50 Ways to Bring Wonder: Teach the word “hypothesis.”

50 Ways to Bring Wonder into the ClassroomIn an effort to bring curiosity and joy back into the elementary school classroom, I decided to start a series called 50 Ways to Bring Wonder into the Classroom. I hope to keep these ideas simple and easy to implement for the time-crunched teacher. Most of these ideas come from other teachers, blogs, and books – so I don’t claim credit for them! Click here to see previous posts in the series. And without further ado, here is the next idea!

3. Teach the word “hypothesis.”

It’s a common misconception that young students shouldn’t be taught big words. Who hasn’t met a five-year-old that can’t tell you the difference between a brontosaurus and a stegosaurus? Kids are drawn to big, complicated words, and they are often ready to handle the big, complicated concepts that come with. Early on in the year I teach my students the word “hypothesis,” defining it as something like “your best guess answer to a question, based on what you already know.” I then make an effort to pose lots of questions that allow them to form a hypothesis.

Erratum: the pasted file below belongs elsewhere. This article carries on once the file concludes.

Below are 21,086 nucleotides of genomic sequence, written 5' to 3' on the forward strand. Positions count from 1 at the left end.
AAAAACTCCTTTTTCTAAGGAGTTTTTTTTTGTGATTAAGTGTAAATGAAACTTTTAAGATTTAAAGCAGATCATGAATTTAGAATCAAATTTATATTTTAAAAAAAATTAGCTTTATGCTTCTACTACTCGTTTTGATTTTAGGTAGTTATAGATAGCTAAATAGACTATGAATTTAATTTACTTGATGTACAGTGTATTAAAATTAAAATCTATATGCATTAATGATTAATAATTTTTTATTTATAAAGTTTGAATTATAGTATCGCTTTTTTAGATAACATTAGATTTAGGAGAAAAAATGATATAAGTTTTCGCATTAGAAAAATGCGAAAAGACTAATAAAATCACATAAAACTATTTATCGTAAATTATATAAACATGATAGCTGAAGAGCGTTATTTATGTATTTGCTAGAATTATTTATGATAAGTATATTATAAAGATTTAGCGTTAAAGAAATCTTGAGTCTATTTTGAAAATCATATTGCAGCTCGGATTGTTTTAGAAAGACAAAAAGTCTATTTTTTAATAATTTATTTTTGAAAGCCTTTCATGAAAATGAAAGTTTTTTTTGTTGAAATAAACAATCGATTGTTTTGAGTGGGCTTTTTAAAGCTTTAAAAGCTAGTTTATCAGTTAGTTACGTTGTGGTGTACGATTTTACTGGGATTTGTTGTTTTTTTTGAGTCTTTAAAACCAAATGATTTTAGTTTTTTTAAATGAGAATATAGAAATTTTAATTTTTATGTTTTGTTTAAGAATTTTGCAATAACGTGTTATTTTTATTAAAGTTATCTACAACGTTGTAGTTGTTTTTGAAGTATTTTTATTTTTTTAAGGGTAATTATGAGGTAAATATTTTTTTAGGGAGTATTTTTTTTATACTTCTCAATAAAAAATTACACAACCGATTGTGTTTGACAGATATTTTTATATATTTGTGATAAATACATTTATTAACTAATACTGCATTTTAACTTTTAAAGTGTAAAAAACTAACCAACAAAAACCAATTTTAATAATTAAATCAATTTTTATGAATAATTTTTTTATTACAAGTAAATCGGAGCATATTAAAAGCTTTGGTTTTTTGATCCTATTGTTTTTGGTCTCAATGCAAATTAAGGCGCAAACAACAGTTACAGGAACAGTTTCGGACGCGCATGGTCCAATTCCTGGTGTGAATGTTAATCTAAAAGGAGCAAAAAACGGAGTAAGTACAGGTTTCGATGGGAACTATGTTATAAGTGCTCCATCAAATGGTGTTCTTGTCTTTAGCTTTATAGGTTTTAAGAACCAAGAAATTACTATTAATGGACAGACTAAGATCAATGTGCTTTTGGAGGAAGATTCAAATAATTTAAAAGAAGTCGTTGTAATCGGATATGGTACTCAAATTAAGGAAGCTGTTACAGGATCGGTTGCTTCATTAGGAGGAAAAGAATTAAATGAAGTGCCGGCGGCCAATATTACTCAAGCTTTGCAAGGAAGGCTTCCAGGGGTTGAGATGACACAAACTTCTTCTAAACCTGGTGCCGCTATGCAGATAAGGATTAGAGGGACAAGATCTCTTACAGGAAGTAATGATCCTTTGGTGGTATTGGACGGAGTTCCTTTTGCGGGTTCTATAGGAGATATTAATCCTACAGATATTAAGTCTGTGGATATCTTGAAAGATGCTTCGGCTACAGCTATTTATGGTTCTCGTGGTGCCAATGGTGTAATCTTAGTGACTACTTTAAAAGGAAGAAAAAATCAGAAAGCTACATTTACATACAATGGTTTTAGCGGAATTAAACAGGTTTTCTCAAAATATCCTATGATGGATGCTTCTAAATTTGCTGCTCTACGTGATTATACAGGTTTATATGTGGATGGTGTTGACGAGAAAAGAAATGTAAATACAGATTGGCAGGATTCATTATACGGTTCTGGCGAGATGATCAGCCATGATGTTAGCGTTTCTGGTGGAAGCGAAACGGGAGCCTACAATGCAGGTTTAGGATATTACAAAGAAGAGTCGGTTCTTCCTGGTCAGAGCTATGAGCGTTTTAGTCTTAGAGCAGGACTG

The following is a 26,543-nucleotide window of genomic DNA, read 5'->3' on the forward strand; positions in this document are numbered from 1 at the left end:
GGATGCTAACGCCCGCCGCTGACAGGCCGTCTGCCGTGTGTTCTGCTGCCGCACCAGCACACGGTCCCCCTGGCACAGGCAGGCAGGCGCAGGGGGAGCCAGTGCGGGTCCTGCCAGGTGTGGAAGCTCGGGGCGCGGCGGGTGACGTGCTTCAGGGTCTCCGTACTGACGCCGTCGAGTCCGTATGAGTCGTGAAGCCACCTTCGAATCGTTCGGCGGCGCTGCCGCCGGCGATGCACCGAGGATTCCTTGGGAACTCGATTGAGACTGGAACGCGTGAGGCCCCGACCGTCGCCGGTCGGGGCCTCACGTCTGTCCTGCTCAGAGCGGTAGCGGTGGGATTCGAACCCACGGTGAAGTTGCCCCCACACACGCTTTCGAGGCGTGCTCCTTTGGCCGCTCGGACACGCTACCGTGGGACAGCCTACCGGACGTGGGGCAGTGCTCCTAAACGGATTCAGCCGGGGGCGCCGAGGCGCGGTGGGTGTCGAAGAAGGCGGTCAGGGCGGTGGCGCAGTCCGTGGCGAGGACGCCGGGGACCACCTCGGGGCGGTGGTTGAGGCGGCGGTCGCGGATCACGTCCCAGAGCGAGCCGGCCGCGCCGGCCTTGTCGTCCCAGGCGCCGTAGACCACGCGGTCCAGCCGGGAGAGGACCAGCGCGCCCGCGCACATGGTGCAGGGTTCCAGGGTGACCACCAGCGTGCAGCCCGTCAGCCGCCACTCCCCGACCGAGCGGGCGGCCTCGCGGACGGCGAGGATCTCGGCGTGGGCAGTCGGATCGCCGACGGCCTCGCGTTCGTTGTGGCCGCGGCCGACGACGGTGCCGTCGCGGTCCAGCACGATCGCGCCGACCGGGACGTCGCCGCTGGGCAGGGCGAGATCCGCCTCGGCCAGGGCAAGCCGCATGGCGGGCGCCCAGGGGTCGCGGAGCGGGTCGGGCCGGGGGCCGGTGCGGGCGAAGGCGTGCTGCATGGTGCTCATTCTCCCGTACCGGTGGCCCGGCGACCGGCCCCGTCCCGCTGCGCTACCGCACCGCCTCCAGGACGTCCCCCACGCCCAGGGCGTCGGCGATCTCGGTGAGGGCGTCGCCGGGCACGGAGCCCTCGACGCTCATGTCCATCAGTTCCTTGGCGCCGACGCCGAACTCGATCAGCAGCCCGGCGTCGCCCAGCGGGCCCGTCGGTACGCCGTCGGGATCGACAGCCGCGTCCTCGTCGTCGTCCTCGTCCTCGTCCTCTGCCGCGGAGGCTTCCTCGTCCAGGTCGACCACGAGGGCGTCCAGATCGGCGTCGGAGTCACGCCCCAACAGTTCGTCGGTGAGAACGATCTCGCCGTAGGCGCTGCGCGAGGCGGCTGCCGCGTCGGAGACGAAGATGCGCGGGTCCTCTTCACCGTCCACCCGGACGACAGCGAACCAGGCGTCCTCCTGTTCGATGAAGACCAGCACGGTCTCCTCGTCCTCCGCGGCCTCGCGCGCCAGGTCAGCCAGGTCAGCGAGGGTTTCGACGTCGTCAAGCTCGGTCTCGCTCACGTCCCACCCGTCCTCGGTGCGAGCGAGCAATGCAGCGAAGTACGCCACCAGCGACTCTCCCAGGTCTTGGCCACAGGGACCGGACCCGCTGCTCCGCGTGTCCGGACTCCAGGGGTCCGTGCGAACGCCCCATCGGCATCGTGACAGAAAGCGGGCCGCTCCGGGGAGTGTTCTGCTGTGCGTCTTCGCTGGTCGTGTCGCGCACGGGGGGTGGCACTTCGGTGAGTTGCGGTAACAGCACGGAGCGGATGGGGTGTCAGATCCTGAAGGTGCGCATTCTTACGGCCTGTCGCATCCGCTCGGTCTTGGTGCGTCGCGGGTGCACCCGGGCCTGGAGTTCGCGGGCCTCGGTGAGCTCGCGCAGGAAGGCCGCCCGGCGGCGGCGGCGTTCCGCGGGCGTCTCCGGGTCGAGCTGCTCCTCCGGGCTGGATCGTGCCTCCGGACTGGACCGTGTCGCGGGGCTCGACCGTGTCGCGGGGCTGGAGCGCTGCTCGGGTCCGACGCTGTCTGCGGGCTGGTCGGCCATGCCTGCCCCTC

My favorite way to introduce new units is by posing a question or two, letting the students form hypotheses, and then giving them time to look in books to find the answer. For example, I kicked off my unit on turtles by writing the question “Why do turtles have shells?” on chart paper. I asked each student to draw or write a simple answer to the question, then gave them time to browse through lots of non-fiction books to look for evidence that proves them either right or wrong. I usually ask them to search with a partner, in order to stimulate dialogue on the topic.

teachthewordhypothesisIt’s amazing to see kindergarteners scrutinizing photographs and captions to find evidence that turtles use their shells for protection. I hand out sticky notes to each pair, suggesting that they mark any evidence they find in the texts. After about ten minutes, we come back to the rug and share what we learned. I usually follow up by reading a simple non-fiction text that will give us a definite answer to the question posed. But sometimes I leave it open for debate!

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